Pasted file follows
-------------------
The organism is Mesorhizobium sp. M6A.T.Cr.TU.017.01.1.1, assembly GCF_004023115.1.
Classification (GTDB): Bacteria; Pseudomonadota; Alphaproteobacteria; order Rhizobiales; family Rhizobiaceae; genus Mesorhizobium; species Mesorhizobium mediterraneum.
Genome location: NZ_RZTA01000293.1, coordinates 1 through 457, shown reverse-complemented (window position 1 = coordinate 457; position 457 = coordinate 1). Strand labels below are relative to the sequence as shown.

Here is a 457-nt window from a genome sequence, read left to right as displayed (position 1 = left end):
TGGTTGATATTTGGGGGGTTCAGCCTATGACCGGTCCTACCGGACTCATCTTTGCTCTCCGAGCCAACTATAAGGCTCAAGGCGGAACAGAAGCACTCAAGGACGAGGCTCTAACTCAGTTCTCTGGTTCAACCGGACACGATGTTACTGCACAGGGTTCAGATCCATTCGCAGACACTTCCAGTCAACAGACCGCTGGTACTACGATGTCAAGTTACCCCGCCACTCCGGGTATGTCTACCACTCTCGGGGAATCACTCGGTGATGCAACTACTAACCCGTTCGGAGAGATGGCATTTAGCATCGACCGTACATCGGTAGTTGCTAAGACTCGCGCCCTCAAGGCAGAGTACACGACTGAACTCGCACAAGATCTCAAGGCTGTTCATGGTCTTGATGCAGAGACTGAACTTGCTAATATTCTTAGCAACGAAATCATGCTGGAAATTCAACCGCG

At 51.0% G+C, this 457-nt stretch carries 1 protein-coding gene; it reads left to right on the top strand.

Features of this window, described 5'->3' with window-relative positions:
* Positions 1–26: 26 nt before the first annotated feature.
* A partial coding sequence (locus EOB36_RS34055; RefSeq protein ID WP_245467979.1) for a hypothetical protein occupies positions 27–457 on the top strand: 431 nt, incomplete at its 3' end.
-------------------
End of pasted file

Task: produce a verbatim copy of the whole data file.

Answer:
The organism is Mesorhizobium sp. M6A.T.Cr.TU.017.01.1.1, assembly GCF_004023115.1.
Classification (GTDB): Bacteria; Pseudomonadota; Alphaproteobacteria; order Rhizobiales; family Rhizobiaceae; genus Mesorhizobium; species Mesorhizobium mediterraneum.
Genome location: NZ_RZTA01000293.1, coordinates 1 through 457, shown reverse-complemented (window position 1 = coordinate 457; position 457 = coordinate 1). Strand labels below are relative to the sequence as shown.

Here is a 457-nt window from a genome sequence, read left to right as displayed (position 1 = left end):
TGGTTGATATTTGGGGGGTTCAGCCTATGACCGGTCCTACCGGACTCATCTTTGCTCTCCGAGCCAACTATAAGGCTCAAGGCGGAACAGAAGCACTCAAGGACGAGGCTCTAACTCAGTTCTCTGGTTCAACCGGACACGATGTTACTGCACAGGGTTCAGATCCATTCGCAGACACTTCCAGTCAACAGACCGCTGGTACTACGATGTCAAGTTACCCCGCCACTCCGGGTATGTCTACCACTCTCGGGGAATCACTCGGTGATGCAACTACTAACCCGTTCGGAGAGATGGCATTTAGCATCGACCGTACATCGGTAGTTGCTAAGACTCGCGCCCTCAAGGCAGAGTACACGACTGAACTCGCACAAGATCTCAAGGCTGTTCATGGTCTTGATGCAGAGACTGAACTTGCTAATATTCTTAGCAACGAAATCATGCTGGAAATTCAACCGCG

At 51.0% G+C, this 457-nt stretch carries 1 protein-coding gene; it reads left to right on the top strand.

Features of this window, described 5'->3' with window-relative positions:
* Positions 1–26: 26 nt before the first annotated feature.
* A partial coding sequence (locus EOB36_RS34055; RefSeq protein ID WP_245467979.1) for a hypothetical protein occupies positions 27–457 on the top strand: 431 nt, incomplete at its 3' end.